ROBERT SIEGEL, HOST:

And I'm Robert Siegel.

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4:28pm

Thu October 18, 2012
Sports

NHL Season On Thin Ice With Labor Dispute

Originally published on Thu October 18, 2012 8:00 pm

Transcript

MELISSA BLOCK, HOST:

Talks aimed at ending the National Hockey League lockout resumed today in Toronto.

ROBERT SIEGEL, HOST:

The lockout began in September and both sides would need to reach a deal by next Thursday if they want to preserve the full 82-game season. A new proposal from the league was made public yesterday and the players union responded today with several counter proposals.

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4:28pm

Thu October 18, 2012
Solve This

Romney's Defense Plans Call For Higher Spending

Originally published on Thu October 18, 2012 8:00 pm

U.S. Marines drive amphibious armored personnel carriers in the Philippines on Oct. 9, as part of the annual joint exercises with Philippine counterparts.
Jay Directo AFP/Getty Images

One area where President Obama and Republican presidential candidate Mitt Romney clearly disagree is defense spending. The president wants less, Romney wants more. But the difference in their approaches is about more than money.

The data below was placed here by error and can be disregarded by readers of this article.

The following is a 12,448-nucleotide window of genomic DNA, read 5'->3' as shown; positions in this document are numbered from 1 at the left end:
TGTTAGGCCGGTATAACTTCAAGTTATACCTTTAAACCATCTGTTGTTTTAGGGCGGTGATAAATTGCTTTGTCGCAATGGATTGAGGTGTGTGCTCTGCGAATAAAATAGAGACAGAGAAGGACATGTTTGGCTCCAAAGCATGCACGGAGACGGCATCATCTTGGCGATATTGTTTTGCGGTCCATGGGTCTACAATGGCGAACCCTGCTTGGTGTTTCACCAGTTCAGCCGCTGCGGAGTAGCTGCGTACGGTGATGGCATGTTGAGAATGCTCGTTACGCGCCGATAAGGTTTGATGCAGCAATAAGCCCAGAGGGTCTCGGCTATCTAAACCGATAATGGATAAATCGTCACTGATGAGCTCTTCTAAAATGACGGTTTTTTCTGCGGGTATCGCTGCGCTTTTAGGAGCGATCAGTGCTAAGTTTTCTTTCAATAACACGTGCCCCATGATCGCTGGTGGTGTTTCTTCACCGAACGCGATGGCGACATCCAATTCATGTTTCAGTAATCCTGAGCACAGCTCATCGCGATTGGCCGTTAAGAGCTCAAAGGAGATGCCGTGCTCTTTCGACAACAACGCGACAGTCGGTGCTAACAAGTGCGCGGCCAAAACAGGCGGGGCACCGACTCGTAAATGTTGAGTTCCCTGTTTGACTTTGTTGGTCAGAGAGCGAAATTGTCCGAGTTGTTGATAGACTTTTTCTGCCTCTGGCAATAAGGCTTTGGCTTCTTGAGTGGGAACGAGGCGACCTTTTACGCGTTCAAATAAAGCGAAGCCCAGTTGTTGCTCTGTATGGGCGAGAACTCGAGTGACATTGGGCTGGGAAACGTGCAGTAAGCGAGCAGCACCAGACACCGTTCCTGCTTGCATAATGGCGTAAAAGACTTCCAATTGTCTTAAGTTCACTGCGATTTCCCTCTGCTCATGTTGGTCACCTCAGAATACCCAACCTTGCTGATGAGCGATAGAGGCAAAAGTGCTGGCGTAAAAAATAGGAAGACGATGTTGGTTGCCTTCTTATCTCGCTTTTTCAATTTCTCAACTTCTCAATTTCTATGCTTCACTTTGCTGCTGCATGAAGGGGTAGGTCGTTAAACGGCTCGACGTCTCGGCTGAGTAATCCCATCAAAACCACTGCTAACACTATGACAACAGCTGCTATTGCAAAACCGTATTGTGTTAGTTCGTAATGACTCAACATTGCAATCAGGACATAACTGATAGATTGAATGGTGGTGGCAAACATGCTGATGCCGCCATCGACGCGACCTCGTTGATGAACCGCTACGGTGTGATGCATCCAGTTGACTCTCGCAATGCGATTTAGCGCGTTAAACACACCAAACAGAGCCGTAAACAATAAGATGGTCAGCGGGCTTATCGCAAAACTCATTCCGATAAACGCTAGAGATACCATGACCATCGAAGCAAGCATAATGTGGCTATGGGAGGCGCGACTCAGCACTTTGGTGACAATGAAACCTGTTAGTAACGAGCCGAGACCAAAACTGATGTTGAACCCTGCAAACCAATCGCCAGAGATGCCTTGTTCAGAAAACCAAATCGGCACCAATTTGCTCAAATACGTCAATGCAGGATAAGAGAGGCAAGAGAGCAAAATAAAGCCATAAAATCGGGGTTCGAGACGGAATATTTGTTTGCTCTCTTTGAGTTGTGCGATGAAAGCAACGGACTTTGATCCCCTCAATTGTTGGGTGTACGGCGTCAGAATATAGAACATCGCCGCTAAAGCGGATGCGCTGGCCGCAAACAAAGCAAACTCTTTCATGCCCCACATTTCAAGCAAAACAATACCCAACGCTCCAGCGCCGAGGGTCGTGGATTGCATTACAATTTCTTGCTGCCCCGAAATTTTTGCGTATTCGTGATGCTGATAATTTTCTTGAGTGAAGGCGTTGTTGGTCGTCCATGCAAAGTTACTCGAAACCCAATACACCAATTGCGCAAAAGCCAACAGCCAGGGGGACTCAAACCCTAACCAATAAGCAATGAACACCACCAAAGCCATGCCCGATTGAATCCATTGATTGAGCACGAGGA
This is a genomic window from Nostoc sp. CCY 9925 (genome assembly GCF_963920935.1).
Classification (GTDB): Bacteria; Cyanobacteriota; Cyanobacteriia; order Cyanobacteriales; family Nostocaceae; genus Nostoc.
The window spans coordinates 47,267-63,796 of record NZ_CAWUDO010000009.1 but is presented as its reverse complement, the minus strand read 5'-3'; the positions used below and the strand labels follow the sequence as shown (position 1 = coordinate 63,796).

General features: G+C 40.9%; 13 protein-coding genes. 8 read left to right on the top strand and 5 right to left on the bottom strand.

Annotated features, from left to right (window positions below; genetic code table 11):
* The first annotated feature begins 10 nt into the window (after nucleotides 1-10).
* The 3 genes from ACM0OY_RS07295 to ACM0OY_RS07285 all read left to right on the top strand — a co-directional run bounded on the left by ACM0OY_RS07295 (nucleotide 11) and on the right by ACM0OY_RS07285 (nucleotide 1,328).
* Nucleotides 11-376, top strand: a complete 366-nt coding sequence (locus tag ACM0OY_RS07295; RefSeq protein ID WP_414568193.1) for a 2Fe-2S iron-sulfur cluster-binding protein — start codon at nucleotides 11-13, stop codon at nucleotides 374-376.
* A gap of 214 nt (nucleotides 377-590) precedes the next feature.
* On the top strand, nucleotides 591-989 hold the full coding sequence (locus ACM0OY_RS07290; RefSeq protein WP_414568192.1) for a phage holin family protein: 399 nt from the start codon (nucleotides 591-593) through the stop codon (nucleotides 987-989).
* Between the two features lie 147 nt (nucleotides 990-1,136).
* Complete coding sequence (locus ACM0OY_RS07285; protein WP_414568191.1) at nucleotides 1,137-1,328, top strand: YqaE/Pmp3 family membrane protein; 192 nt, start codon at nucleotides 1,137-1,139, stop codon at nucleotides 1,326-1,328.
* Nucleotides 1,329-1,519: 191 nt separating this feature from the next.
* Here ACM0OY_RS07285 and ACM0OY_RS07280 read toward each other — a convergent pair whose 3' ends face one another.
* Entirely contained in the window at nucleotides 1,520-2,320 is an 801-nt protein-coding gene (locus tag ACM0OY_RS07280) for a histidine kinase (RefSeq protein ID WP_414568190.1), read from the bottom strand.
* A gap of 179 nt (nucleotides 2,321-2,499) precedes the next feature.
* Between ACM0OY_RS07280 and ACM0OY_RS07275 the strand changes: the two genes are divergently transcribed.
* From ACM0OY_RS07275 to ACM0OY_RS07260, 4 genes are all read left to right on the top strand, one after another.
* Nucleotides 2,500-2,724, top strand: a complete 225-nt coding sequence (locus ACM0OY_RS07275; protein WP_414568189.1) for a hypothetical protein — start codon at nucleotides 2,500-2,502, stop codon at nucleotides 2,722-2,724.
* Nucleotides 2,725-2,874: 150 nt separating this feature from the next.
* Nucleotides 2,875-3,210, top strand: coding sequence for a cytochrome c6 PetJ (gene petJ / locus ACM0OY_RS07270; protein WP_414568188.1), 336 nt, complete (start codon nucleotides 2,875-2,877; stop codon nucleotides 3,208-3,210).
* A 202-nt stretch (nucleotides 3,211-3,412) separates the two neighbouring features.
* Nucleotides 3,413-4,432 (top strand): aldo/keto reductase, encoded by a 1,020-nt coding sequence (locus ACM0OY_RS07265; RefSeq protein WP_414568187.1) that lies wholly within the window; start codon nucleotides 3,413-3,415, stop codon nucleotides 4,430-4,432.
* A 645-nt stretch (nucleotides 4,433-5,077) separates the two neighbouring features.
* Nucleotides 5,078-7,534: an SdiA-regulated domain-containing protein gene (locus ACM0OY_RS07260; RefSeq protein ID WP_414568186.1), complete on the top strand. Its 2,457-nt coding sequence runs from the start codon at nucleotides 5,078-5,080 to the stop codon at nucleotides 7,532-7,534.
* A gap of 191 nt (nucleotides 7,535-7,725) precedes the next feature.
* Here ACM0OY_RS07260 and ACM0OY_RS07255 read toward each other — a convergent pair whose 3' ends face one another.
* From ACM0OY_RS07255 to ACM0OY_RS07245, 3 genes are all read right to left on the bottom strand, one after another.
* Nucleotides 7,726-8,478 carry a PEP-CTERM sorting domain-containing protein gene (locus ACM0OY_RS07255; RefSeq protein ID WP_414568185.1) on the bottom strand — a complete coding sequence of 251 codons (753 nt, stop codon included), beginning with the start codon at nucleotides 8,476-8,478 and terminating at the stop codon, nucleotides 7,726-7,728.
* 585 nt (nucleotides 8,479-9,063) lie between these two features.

When Romney looks at the future, he sees a series of threats: from unrest in the Middle East to a nuclear North Korea to what he sees as a defiant Russia.

Speaking to veterans in Virginia's Fairfax County last month, Romney blamed the Obama administration for cuts that will go into effect unless Congress and the president act.

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4:00pm

Thu October 18, 2012
It's All Politics

Swing-State Billboards Warning Against Voter Fraud Stir Backlash

Originally published on Thu October 18, 2012 8:00 pm

An anonymous "family foundation" is paying for billboards warning against voter fraud, like this one in a minority neighborhood on the east side of Cleveland. Clear Channel, which owns the space, says the anonymity violates its policies but it will not take the ads down.
Ken Barcus NPR

Dozens of anonymous billboards have popped up in urban areas in the crucial battleground states of Ohio and Wisconsin. The signs note that voter fraud is a felony, punishable by up to 3 1/2 years in prison and a $10,000 fine.

Civil rights groups and Democrats complain that the billboards are meant to intimidate voters.